Spiking Your Winter Running Shoes

For those of us that live in snowy regions, it can be challenging to find places that aren't slippery for winter running. Running (and walking!) on slick roads not only puts us at risk for falling, but it can also change our running stride and put us a risk for overuse injuries due to altered gait patterns. I have tried many products to help me stay safe, but I've had trouble finding something that works well for me feet. 

I struggle with shoes that come with traction on them because I miss the feeling of my regular running shoes. I also have a hard time with external traction pieces that you can attach or strap onto your own running shoes because it makes my foot feel heavy and bulky. Hence, I decided to spike my own running shoes and it works great! It's cheap, the process is quick, and you can personalize it to your liking.

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Here are step-by-step instructions on how to do it yourself:

1. Buy about 20 3/8-inch hex-head machine screws size #6 or #8 or #10. This will only cost you a few dollars. We purchased 18 in size #6. 

2. Choose what shoes you want to put them in. I chose my Asics GT 2000-5 Trail shoes because they have a thicker sole. This is what you see in the picture below. I am also going to stud a pair of my regular Asics GT 2000-5 shoes as well. You would probably not want to spike a pair of really flat racing shoes because the bottom is so thin. You don't want to feel any screw tips in your foot!

3. Determine where you want to put the screws. I would stay towards the perimeter, especially under the toe box because you want the shoe to stay flexible. Otherwise, it will not bend well. I chose to put 5 around the top and 4 around the heel. Mark the spots with a permanent marker and make it symmetrical on both shoes.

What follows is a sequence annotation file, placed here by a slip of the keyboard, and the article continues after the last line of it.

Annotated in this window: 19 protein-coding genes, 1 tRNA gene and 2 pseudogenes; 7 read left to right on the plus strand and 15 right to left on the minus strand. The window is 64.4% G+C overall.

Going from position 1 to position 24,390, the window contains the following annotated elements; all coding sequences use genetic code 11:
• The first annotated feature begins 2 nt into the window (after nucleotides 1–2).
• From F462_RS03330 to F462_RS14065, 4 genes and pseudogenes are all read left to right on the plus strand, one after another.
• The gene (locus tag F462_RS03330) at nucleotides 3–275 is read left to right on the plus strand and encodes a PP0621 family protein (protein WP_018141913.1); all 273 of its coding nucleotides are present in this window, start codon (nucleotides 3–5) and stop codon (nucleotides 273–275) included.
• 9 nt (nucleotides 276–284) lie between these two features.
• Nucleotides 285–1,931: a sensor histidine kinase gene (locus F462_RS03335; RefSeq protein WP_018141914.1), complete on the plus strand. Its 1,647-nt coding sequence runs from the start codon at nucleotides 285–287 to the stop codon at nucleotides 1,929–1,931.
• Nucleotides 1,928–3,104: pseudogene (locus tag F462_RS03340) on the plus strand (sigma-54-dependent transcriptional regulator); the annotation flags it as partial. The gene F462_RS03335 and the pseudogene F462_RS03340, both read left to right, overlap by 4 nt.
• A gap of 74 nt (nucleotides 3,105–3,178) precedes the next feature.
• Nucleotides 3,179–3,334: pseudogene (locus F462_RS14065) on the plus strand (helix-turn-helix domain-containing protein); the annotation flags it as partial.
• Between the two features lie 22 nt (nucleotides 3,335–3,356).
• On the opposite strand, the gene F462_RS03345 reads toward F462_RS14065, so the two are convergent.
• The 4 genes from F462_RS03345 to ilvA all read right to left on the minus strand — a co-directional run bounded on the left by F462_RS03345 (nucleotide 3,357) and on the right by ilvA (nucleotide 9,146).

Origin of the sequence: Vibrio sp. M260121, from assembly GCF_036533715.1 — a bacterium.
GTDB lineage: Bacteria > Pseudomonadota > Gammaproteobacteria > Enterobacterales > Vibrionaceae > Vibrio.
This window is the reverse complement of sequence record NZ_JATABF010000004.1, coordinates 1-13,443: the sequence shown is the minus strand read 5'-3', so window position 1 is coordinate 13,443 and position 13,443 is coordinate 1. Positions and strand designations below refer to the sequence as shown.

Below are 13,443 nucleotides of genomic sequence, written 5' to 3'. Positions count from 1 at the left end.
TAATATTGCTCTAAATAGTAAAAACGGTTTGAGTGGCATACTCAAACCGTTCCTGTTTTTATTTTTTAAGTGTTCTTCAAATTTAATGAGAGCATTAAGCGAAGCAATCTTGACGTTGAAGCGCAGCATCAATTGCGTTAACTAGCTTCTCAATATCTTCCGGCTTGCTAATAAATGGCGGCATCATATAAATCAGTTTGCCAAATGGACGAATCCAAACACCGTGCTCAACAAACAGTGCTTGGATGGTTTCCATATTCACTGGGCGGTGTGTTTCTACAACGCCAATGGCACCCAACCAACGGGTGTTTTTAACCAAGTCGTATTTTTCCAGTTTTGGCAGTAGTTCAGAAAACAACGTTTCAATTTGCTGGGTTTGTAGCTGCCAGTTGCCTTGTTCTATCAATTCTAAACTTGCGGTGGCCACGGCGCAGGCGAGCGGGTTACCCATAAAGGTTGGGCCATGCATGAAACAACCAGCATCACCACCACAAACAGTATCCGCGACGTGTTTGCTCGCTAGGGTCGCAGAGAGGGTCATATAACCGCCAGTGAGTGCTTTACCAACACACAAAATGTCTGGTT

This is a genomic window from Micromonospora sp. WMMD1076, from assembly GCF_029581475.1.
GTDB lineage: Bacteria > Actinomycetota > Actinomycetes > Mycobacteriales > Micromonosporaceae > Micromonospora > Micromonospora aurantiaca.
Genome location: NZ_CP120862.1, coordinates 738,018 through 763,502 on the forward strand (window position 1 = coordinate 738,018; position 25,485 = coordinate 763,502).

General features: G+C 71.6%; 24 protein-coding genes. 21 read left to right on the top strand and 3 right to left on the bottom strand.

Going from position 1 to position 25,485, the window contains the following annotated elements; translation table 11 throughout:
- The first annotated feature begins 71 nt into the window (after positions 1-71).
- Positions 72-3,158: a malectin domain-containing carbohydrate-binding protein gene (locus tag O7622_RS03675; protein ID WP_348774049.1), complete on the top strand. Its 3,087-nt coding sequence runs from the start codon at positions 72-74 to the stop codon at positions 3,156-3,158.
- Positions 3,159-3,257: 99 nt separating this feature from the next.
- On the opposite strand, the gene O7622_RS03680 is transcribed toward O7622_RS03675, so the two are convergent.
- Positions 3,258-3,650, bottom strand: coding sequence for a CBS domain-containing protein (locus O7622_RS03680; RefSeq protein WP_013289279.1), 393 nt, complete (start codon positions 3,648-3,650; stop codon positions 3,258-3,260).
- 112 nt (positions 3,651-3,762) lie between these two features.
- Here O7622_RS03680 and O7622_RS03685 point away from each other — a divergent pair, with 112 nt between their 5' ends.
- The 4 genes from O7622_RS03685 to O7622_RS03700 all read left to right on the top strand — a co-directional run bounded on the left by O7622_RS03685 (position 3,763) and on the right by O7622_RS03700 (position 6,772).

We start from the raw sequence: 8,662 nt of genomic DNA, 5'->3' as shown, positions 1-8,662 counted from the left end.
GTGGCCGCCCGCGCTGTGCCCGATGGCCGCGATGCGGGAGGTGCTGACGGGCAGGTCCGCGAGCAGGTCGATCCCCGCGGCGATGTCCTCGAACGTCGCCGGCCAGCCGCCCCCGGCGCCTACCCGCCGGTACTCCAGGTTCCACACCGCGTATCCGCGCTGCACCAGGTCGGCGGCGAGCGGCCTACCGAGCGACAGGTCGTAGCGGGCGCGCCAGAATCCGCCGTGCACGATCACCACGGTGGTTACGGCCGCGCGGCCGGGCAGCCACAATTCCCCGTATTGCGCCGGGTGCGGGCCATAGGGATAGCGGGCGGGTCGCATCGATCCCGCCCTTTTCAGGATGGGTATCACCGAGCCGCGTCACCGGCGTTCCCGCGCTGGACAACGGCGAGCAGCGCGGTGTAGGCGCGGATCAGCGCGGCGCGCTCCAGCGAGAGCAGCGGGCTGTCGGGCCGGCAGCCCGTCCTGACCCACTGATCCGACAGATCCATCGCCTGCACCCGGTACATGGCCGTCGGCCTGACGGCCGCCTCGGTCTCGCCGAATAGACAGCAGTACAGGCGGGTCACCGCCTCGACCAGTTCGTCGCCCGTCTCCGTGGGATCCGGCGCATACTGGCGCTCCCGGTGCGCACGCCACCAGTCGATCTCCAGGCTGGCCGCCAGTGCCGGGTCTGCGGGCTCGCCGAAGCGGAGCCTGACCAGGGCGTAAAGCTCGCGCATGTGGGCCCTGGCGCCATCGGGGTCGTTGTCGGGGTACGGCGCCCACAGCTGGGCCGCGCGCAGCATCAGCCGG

4. Optional: Pre-drill with a 1/16 drill bit where you made the permanent marker spots. 

5. Twist the screws into the sole. 

6. Go for a run! You can alway add or take away screws if you feel you need more traction or if it feels like too much. 

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Here are a few other types of traction I also own:

Icebugs are a shoe with carbide-studded soles. They have a big selection for multiple uses including walking, hiking, and running. They are not cheap, but they are very well designed and a high quality product. I have the running shoes shown below. I find them too stiff and a bit wide, so they do not fit my foot well. It can be hard when you are very accustomed to a certain kind of shoe, and then you have to change it out for the winter. I would love to try a lighter version such as the Oribi2 W BUGrip. Keep these shoes off your floors and porch unless you want scrapes and little holes in your wood!

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Yaktrax come in a variety of different styles and attach to your own shoes. I have used both the Pro, the Walk, and the Run versions. I find they are too bulky for running, but they do work well for casual walking and they are very lightweight. These are okay to wear onto the porch and in the mudroom too.

Kahtoola Microspikes are steel spikes and chains you can attach to your shoes. They a bit extreme for running, but they are great for hiking or dangerous conditions. These are the heaviest of the choicest listed, yet they are also the most likely to keep you on your feet. Be careful where you step and make sure you are outside when you put them on because they will really damage home flooring, pets, or any part of your body if you do fall. 

Do you use something special for traction in the winter? Let me know in the comments below!

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Don't worry - Cassie has winter foot protection too. She wears Ruffwear Polar Trex dog boots. She doesn't like salt from the road getting in her paws!